As part of the online talent sourcing research I was doing recently, I rediscovered some data (a few years old now) from which I was able to extract the following chart – plotting the number of times CVs were downloaded over time, based on their age. If you assume (a big assumption) that the popularity of a CV equates to its economic value, then you can extrapolate the value of a CV over time.
It was only tangentially relevant to my research, so I didn’t include it in there, but I thought it was quite interesting and posed questions for both jobseekers and those whose businesses are based around reselling CV data. I’ve removed the # scale to protect confidentiality, but it’s a reasonably-sized data set, which shows a clear trend.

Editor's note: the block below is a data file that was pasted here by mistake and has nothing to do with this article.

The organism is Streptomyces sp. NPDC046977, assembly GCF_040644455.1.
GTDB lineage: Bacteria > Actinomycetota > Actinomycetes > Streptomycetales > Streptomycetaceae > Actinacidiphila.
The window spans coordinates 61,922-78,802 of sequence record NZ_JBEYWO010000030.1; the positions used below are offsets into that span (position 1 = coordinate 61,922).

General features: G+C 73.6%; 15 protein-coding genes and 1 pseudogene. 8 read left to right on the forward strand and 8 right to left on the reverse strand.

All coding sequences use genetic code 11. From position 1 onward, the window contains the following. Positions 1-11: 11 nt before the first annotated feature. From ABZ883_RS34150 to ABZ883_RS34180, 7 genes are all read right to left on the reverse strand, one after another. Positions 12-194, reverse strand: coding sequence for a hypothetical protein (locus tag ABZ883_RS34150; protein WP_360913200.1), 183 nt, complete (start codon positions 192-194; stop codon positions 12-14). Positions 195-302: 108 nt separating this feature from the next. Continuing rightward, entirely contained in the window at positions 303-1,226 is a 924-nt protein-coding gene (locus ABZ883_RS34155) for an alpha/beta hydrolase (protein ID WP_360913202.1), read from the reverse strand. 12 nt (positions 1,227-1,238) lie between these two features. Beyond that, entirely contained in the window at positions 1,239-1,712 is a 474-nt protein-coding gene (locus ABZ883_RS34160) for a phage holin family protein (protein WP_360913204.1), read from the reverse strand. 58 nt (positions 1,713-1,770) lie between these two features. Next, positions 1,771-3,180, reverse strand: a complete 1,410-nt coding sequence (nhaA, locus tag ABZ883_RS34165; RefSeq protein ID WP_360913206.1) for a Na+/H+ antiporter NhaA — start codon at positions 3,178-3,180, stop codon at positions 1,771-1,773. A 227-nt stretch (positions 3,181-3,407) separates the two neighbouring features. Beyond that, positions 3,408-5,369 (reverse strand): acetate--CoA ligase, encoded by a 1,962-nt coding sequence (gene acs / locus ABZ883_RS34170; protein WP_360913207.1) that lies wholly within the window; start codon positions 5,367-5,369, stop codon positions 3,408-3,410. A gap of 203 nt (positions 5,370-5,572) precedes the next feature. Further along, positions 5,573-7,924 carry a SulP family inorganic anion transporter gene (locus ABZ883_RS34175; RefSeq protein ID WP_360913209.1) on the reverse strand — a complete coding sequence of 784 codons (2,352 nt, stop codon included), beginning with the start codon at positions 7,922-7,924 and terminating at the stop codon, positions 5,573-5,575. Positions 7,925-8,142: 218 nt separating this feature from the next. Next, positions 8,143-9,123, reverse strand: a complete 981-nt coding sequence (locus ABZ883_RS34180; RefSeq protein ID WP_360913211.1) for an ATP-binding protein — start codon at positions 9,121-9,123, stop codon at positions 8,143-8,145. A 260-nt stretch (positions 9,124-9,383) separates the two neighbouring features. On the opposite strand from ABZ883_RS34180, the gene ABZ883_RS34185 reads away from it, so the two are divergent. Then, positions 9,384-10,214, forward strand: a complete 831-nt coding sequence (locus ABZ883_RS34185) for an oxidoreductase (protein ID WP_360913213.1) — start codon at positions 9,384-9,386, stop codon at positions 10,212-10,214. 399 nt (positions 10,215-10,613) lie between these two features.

The trend is presumably driven by both the jobseeker behaviour of regularly refreshing their CVs on job-boards and contacting recruiters repeatedly; and also the recruiter behaviour of focusing on the freshest CVs. I wonder whether it also reflects the unemployment issue of stale candidates left on the shelf. There’s obviously a real opportunity in effective mechanisms for data refreshing/enhancement, which is where LinkedIn, Facebook et al have demonstrated genuine leaps forward.
I can’t say whether this is representative of the industry as a whole, or whether things have changed in the very recent past, or even whether the original data was 100% accurate … so it is presented “as is” rather than as empirical evidence.